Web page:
The title is a very common phrase heard in many cultures and countries. But how does this relate to training and in this case, strength and conditioning? Upon interacting with several sports and organizations involved in strength & conditioning plus the experience in training others and knowledge (which I hope I have gained) over the years (or what little years I have), I have concluded with a principle that is highly adopted by many of the best athletes and coaches which relates to the title of this post. Now let me explain how you can make this statement the basis of your training and how you can link it to programming.
Keep Your Friends Close.
Basically in the context of strength and conditioning, I would recommend you to do the stuff that have worked for you. If squats have made your sprint times go up, keep squatting. If snatches have increased your vertical jump, keep snatching. If kettlebell jerks have increased your work capacity, keep jerking. What I am saying is that if it works for you, you do not need to change it too much. Only when you start flattening out or your progress goes nowhere or even drops, then you need to put some thought into changing your program. This then leads to the next point.
Keep Your Enemies Closer.
Enemies here refer to your weak links in your program, your movements, your training etc. Things that you do not normally do when you should be doing them, or the things that you hate doing. These are probably things that have been proved by others to help with improving a certain movement or increase a certain fitness component. An example of this can simply be any movement or exercise which you totally suck at. In "Crossfit" terms, it should be your GOAT (which I dun really have an idea of what it stands for) but I think they are somehow right about something. Working on these weak links or movements that you suck at is only going to make your weaknesses become strong points.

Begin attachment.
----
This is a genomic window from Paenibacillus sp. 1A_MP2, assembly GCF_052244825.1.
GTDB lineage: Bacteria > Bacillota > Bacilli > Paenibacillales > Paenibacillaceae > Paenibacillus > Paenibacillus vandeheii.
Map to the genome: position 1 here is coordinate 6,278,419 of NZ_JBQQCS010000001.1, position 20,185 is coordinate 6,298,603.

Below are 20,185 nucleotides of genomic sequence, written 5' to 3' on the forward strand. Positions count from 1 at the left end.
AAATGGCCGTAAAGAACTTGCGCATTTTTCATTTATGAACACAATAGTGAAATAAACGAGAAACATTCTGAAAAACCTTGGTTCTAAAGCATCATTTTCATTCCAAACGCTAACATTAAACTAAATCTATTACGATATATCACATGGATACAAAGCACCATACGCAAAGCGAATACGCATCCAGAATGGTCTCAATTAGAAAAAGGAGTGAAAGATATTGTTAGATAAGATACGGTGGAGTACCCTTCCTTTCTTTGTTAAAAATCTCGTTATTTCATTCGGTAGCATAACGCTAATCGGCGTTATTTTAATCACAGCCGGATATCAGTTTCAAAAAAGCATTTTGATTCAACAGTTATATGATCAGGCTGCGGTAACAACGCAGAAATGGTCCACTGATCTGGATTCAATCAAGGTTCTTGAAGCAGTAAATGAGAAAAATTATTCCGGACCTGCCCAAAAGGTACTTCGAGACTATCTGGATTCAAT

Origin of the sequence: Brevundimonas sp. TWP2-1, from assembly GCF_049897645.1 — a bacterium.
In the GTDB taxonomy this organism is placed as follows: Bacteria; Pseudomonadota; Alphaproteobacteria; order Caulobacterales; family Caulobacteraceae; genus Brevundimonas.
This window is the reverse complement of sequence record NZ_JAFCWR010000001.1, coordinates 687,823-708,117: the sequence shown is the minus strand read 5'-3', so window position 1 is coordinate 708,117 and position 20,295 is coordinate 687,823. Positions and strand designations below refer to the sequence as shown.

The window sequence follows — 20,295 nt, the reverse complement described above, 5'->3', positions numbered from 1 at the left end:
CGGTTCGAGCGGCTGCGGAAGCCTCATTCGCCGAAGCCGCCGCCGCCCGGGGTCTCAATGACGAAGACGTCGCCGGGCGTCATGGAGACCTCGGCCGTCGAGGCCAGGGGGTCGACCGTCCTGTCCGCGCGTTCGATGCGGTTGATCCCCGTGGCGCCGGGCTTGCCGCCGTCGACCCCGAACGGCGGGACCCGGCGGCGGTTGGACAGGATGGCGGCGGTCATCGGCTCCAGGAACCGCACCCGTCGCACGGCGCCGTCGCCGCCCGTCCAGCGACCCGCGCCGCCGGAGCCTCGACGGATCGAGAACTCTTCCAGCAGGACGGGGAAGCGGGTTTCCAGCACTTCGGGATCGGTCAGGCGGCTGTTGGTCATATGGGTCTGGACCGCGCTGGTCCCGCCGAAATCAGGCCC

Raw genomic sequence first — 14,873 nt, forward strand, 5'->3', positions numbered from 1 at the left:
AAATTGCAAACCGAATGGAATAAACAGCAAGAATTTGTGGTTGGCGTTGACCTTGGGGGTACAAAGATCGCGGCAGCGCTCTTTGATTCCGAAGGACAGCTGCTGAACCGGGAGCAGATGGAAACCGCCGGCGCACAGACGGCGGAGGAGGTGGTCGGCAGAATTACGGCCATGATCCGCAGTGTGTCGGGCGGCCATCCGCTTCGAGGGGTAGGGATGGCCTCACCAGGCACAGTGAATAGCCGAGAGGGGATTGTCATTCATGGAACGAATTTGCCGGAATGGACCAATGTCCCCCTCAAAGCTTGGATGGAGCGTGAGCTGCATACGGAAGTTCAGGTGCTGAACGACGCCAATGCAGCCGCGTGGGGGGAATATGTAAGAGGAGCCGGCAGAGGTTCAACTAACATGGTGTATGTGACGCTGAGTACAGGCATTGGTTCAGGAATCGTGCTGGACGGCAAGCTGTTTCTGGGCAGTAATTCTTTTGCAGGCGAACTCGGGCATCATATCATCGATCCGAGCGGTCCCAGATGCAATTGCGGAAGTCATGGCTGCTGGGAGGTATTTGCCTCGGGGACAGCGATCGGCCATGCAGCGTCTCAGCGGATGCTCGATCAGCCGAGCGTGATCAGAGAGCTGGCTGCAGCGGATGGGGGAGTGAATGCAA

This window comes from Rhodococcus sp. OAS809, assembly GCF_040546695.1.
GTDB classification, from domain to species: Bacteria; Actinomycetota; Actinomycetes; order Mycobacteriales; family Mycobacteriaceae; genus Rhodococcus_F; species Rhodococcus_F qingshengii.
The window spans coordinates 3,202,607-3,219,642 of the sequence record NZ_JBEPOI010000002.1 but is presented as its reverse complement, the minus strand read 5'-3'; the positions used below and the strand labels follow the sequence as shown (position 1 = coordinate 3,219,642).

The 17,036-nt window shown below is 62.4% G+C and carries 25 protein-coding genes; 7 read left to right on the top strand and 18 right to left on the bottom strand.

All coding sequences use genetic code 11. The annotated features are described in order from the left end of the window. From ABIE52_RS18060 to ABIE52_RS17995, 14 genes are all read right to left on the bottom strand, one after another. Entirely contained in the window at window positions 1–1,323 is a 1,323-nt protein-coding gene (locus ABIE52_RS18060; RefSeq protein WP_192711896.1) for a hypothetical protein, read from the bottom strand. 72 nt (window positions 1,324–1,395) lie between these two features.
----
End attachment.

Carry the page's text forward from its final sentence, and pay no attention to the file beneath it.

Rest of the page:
So if you do both, doesn't that mean you need to be in the gym for hours? NO. This is where proper programming comes into play. There should be a balance in working on your strengths and your weaknesses. As much as you work on what you are good at, you need to be doing as much in what you are terrible at. With that, you can still fit it into your overall program, you can still fit it into your session. For me, I see movements I like such as the snatch, the deadlift as my friends. I really enjoy doing them and I am happy doing them (despite being terrible at them and failing the lifts most of the time). But as much as I enjoy doing these movements, I know I need to focus on my weaknesses such as front squats, cleans. Basically that rack position. So as much time I am spending on snatching, I would be working on ways to improve my clean.
This is how my rack position looks like when maxing out. Just not as heavy as that. Picture from The Crossfit Games site.
So remember, as dark as the phrase might seem, it is very relevant to strength and conditioning. Perhaps you could try listing your "friends" and "enemies" so that it can give you a clearer picture on what you need to focus on for your training and programming.
Stay Strong and Keep Training Hard,
The Training Geek.